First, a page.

Eid al-Fitr is an important holiday in the Islamic calendar, celebrating the end of Ramadan and the beginning of the Islamic month of Shawwal. After the fasting during the holy month of Ramadan, Eid is all about families and communities gathering to celebrate with prayers, feasts and festivals. Eid means “festivity” in Arabic, so here’s how to get festive in Chicago.
Eid Fest 2017
Describing itself as Chicago’s greatest Eid celebration and growing with each year, the seventh annual Eid Fest will be held by the Islamic Circle of North America (ICNA) Chicago at the Islamic Foundation in Villa Park. Over the weekend of July 7—9, there will be a carnival with two nights of fireworks, a variety of halal food vendors, a shopping bazaar, as well as rides, activities and entertainment for all ages.
Eid Expo 2017
Held for the first time in 2016, Eid Expo saw thousands of Muslims from across the Midwest gather at Navy Pier. Managed by the American Pan-Islamic Community Council (APICC) and organized by the Council of Islamic Organizations of Greater Chicago (CIOGC) and Islamic Food and Nutrition Council of America (IFANCA), one of the Eid prayers was led by Imam Zaid Shakir, who also led the prayers at Muhammad Ali’s funeral. The event also included an array of halal food, a shopping Bazaar and henna artists. Look out for this year’s event, which will be held on June 24 and 25.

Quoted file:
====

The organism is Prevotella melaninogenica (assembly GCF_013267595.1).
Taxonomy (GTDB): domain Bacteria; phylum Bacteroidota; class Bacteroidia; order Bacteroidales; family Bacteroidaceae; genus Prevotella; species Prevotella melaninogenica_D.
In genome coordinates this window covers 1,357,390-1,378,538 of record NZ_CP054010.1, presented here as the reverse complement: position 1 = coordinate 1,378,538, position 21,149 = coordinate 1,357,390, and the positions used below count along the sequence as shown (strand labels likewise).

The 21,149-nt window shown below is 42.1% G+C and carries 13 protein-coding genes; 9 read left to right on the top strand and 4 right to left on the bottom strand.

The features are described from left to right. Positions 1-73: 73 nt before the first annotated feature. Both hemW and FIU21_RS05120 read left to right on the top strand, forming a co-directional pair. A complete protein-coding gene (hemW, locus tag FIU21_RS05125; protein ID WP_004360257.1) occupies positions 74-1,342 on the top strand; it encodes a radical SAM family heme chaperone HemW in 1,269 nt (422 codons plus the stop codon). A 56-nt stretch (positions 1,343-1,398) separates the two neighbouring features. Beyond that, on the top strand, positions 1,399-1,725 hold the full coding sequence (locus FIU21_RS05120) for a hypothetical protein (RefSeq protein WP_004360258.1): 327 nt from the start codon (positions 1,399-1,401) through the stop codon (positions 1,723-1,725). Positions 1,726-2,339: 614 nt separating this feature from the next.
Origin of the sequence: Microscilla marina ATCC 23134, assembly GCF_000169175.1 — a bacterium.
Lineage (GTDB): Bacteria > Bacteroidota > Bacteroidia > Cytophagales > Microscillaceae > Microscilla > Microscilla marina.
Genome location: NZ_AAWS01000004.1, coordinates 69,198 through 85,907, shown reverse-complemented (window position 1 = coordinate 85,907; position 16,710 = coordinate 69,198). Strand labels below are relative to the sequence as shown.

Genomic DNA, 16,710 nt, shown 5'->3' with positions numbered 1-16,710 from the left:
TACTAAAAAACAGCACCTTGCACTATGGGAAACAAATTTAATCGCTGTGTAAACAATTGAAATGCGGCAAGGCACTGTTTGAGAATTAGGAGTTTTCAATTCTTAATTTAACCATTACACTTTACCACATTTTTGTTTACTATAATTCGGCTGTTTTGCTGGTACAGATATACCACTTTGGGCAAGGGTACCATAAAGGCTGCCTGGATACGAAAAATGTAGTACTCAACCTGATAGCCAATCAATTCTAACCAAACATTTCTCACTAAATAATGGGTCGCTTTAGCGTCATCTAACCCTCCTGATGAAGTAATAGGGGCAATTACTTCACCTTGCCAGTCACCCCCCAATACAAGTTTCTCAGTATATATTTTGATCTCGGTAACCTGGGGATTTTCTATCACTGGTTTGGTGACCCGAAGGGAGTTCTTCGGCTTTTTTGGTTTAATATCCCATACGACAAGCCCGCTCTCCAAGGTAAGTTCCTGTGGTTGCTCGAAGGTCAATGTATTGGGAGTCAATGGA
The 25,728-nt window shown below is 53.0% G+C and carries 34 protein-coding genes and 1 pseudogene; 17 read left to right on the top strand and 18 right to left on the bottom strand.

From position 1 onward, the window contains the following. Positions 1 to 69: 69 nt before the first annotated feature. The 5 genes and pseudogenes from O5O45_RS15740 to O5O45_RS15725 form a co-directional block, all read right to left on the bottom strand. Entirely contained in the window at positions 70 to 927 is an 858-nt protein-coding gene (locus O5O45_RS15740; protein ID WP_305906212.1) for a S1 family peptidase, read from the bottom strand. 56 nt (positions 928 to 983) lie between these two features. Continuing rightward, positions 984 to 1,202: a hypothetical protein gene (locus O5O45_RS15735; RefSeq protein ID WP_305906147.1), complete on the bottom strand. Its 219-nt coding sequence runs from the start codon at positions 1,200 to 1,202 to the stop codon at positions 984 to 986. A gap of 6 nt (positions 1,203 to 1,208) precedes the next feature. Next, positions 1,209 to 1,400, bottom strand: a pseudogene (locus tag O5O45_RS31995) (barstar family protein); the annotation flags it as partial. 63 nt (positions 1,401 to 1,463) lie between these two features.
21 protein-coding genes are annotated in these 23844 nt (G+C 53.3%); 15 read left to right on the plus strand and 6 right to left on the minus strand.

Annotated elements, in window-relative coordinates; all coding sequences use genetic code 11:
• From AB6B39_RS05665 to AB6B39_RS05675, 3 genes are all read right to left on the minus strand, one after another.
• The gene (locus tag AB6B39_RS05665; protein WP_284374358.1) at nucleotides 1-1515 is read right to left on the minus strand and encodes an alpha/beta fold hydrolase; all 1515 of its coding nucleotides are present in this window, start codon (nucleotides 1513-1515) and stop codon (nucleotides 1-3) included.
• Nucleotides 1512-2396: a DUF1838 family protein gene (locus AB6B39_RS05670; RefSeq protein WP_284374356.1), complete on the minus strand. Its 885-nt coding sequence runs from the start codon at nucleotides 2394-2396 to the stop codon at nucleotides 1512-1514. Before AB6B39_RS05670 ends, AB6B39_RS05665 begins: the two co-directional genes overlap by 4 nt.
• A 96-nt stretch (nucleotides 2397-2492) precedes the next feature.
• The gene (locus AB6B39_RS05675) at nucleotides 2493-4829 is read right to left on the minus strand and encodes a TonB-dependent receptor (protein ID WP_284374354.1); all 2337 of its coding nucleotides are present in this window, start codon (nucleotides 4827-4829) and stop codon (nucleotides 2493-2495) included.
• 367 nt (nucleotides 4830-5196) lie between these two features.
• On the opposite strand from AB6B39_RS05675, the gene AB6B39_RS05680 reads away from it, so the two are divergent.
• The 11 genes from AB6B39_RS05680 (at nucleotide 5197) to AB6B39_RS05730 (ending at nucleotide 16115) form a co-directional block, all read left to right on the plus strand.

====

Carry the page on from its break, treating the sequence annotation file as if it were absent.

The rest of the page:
Downtown Islamic Center
Established in 1976 to provide a space for Muslims to attend Friday prayers within the Loop, the Downtown Islamic Center (DIC) is a mosque and community center offering educational classes, programs for children and daily prayers. Education and community service are the focus of the DIC, so what better place to celebrate the first Eid of the year? Join in the prayers and make your charitable donation.
Eid is also often called Sweet Eid or the Sweet Festival due to the large amount of candy, cakes, sweet dishes and other treats enjoyed after a month of fasting. Different countries and regions favor different traditions and specialities, including sheer khurma, a sweet milky dessert made with sugared noodles with dates, and barfi, a Indian confectionery made from condensed milk, nuts, sugared almonds, pastries, butter cookies and baklava. Tahoora Sweets & Bakery and Sukhadia’s Sweets and Snacks in West Ridge are good places to stock up.
Break the fast in style
It is forbidden to fast on the Day of Eid, so take advantage of that with a visit to one or more of Chicago’s many great halal restaurants. Middle Eastern, Mediterranean and Indian options are available all over the city, including The Halal Guys, Bombay Wraps, Taza Cafe and Chapati Grill.